The second week of September is a time of harvest in the vegetable garden.
Gardeners in Western Washington had a bumper crop of tomatoes, squash, beans and herbs this summer and local food banks have been welcoming the bounty. It is best to call before dropping off perishable products at local food banks to make sure they are not overwhelmed with too much produce.
Be kind and deliver fruit and vegetables that are clean and not rotted or overripe. Here are the most asked questions about when to harvest:
Q. I grew acorn squash for the first time. How do I know when they are ripe?
A. Winter squash like acorn squash and pumpkins have the sweetest flesh when fully mature. Look for a rind or skin that is very hard and no longer with any shine. Use your fingernail to scratch the skin — it should be so hard that you cannot puncture the skin, but leaving a scratch is okay. To store squash, cut it from the vine and place in a warm, dry place for 10 days. Once it is cured or dried in this way the squash can be stored in a cool dry spot all winter without rotting. This is why our ancestors called them winter squash — they provided nourishment all winter long.
Q. How does one know when corn is ripe for the best corn on the cob?
A. The silks or tassels on the end of the corn ears should be brown but not dry yet and the husks still green. Open an ear and puncture a kernel with your fingernail – the liquid should look like milk. If it is clear it needs more time. If it is thick and yellow the corn is too ripe as the sugar has started to turn into starch.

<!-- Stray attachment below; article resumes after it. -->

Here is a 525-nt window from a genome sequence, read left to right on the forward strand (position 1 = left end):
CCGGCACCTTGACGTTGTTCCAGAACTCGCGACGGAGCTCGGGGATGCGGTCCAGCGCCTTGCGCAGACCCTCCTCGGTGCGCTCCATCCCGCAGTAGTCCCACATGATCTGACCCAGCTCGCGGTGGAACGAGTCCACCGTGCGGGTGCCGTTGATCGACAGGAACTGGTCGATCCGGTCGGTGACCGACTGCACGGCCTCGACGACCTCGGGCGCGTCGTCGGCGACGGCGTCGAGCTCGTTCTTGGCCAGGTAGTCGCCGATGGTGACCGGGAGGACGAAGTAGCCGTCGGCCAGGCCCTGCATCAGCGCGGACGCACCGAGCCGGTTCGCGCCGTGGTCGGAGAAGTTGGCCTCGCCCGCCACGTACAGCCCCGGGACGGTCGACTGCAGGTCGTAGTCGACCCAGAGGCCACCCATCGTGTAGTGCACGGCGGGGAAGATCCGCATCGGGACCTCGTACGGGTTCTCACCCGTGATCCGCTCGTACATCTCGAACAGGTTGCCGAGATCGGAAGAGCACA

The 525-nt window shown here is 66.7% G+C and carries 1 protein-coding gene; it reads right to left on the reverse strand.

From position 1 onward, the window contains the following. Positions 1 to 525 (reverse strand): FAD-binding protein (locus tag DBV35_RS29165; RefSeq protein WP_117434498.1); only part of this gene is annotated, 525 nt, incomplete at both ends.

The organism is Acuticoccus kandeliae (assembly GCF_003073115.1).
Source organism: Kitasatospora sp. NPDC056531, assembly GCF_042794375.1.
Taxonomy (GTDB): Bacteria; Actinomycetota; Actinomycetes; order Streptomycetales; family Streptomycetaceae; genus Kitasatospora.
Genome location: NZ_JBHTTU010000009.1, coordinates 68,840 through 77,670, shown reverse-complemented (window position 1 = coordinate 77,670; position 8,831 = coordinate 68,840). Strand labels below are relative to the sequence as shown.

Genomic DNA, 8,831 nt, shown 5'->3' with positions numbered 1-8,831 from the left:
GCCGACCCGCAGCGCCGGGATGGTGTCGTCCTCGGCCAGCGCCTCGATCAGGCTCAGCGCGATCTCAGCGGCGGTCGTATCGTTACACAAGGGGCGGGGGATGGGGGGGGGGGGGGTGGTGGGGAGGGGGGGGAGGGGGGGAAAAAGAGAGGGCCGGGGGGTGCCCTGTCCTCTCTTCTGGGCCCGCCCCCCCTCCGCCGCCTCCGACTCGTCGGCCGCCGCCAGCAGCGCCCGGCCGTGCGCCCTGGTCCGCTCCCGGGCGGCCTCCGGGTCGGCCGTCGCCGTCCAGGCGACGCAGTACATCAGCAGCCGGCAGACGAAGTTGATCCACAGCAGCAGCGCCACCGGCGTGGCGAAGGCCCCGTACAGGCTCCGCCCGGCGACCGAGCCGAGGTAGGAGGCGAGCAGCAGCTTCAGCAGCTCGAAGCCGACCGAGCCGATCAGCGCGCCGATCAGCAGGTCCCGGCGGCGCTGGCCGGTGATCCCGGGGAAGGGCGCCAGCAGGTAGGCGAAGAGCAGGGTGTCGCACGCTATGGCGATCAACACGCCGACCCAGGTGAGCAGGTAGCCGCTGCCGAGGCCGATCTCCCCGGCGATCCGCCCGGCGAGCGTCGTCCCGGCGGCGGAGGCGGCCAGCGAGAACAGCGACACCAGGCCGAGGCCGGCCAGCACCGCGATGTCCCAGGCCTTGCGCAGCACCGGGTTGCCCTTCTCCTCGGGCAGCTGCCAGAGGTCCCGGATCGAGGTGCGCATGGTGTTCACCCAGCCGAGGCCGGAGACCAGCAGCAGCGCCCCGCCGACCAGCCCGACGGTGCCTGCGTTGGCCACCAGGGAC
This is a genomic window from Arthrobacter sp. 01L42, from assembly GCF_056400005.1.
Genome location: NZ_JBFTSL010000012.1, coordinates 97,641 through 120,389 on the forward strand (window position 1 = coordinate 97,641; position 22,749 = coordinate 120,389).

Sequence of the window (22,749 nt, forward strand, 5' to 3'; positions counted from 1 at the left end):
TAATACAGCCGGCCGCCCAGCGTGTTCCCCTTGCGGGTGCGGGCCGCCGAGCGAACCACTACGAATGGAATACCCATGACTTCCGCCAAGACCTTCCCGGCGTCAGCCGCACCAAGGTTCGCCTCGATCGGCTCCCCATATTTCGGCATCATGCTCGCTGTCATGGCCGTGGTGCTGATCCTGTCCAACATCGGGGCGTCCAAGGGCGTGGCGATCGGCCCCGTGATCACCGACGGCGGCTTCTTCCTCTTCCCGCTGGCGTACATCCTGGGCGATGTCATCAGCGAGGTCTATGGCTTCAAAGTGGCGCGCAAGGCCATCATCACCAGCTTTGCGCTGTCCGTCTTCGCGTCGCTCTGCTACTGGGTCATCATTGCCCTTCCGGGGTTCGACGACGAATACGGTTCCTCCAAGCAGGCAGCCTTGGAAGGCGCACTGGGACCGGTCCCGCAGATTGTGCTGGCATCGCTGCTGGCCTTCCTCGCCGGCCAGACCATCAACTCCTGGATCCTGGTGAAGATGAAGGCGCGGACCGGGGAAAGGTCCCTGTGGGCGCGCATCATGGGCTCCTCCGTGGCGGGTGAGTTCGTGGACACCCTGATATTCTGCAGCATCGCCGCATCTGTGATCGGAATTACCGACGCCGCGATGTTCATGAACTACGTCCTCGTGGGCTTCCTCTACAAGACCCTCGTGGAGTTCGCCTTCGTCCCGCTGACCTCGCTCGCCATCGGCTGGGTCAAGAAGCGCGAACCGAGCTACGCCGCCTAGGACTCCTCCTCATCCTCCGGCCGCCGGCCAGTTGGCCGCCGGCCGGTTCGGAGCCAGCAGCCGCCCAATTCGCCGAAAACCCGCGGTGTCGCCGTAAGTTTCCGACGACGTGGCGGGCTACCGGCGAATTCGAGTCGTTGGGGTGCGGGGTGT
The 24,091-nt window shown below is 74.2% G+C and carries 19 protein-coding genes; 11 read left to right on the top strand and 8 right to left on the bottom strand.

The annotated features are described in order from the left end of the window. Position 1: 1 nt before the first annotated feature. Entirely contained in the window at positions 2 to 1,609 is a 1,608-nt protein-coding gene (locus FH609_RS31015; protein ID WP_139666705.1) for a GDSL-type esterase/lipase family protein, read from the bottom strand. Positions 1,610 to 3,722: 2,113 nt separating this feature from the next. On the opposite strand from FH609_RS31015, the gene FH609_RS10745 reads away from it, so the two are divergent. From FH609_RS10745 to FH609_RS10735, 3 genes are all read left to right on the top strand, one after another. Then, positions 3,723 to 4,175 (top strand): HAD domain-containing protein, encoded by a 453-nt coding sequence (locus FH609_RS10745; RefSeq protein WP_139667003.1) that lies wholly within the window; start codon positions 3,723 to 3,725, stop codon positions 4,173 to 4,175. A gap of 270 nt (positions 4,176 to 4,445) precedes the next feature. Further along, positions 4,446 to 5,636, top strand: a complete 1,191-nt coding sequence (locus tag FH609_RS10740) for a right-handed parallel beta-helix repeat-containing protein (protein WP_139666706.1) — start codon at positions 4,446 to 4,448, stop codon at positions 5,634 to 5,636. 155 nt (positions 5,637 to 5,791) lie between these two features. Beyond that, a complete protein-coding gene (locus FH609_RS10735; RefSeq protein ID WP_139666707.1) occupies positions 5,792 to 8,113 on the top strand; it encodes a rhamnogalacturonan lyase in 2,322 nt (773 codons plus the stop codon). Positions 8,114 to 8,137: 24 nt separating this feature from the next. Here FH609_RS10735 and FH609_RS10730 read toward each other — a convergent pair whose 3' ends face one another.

Q. When are eggplants ripe?
A. When it comes to eggplants, it is all about the shine. The skin needs to have a sheen to it. The size and color of the eggplant does not indicate the ripeness – letting the eggplant stay too long on the plant will allow the seeds to turn bitter and then the flesh loses flavor. If the eggplant skin becomes dull then you waited too long and missed that bright and shining moment of peak harvest time.
Q. Why are my cucumbers bitter?
A. Perhaps you waited too long to harvest. Cucumbers are best when the skin is green, glossy and still firm. Bigger cucumbers are often older and bitter from the hard knocks of a longer life. Pickling cucumbers may not have smooth skin as some varieties come with prickles. Pay attention to the mature size listed on the seed pack as different varieties ripen at different times and grow to different sizes.
Q. I pulled up my carrots and most have forks and twists. What happened?
A. Crooked carrots mean rocky or lumpy soil. The carrot roots are just taking a detour around an obstacle. Next spring work the soil well or grow carrots in soil that has been amended with sand and drains well. You can still enjoy your creative-looking carrots as the shape does not affect the taste or nutrition. Another option is to grow carrots in a large container filled with loose, stone-free soil.
Marianne Binetti has a degree in horticulture from Washington State University and is the author of several books. Reach her at binettigarden.com.
If you go
Step-by-Step Landscape Redesign with Marianne Binetti
What: You will take home a plan for your garden. Bring a photo or diagram of your landscape to help Marianne make specific recommendations for your garden. Enter to win door prizes. Seating is limited.
When: 10 a.m.-noon Sept. 17.
Where: Point Defiance Pagoda, 5400 N. Pearl St., Tacoma.
Admission: $20, includes light refreshments.
Supporting: The Point Defiance Flower & Garden Show.
Information: metroparkstacoma.org/fallgardenfest or 253-305-1000.